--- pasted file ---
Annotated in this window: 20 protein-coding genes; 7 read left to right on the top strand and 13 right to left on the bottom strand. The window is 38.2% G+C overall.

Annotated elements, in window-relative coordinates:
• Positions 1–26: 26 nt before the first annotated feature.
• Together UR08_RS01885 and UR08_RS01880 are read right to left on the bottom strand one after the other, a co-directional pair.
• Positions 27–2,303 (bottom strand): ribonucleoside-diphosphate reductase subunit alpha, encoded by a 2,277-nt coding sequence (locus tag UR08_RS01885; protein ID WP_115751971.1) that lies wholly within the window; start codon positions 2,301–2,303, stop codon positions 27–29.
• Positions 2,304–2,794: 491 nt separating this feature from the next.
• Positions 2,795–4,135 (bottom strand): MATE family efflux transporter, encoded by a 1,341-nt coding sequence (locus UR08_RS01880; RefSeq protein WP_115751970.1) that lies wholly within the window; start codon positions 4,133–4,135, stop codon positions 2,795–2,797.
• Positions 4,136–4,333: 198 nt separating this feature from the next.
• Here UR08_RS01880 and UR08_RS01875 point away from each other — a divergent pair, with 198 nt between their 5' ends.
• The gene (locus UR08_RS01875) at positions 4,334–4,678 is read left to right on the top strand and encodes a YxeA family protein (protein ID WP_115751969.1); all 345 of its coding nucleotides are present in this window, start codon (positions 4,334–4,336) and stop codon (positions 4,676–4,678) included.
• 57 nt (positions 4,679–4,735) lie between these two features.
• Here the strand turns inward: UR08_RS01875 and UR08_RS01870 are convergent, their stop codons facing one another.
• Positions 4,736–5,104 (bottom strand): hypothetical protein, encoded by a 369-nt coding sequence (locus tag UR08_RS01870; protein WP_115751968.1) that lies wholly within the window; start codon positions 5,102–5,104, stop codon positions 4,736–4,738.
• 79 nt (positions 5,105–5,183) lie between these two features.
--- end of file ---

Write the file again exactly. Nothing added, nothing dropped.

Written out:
Annotated in this window: 20 protein-coding genes; 7 read left to right on the top strand and 13 right to left on the bottom strand. The window is 38.2% G+C overall.

Annotated elements, in window-relative coordinates:
• Positions 1–26: 26 nt before the first annotated feature.
• Together UR08_RS01885 and UR08_RS01880 are read right to left on the bottom strand one after the other, a co-directional pair.
• Positions 27–2,303 (bottom strand): ribonucleoside-diphosphate reductase subunit alpha, encoded by a 2,277-nt coding sequence (locus tag UR08_RS01885; protein ID WP_115751971.1) that lies wholly within the window; start codon positions 2,301–2,303, stop codon positions 27–29.
• Positions 2,304–2,794: 491 nt separating this feature from the next.
• Positions 2,795–4,135 (bottom strand): MATE family efflux transporter, encoded by a 1,341-nt coding sequence (locus UR08_RS01880; RefSeq protein WP_115751970.1) that lies wholly within the window; start codon positions 4,133–4,135, stop codon positions 2,795–2,797.
• Positions 4,136–4,333: 198 nt separating this feature from the next.
• Here UR08_RS01880 and UR08_RS01875 point away from each other — a divergent pair, with 198 nt between their 5' ends.
• The gene (locus UR08_RS01875) at positions 4,334–4,678 is read left to right on the top strand and encodes a YxeA family protein (protein ID WP_115751969.1); all 345 of its coding nucleotides are present in this window, start codon (positions 4,334–4,336) and stop codon (positions 4,676–4,678) included.
• 57 nt (positions 4,679–4,735) lie between these two features.
• Here the strand turns inward: UR08_RS01875 and UR08_RS01870 are convergent, their stop codons facing one another.
• Positions 4,736–5,104 (bottom strand): hypothetical protein, encoded by a 369-nt coding sequence (locus tag UR08_RS01870; protein WP_115751968.1) that lies wholly within the window; start codon positions 5,102–5,104, stop codon positions 4,736–4,738.
• 79 nt (positions 5,105–5,183) lie between these two features.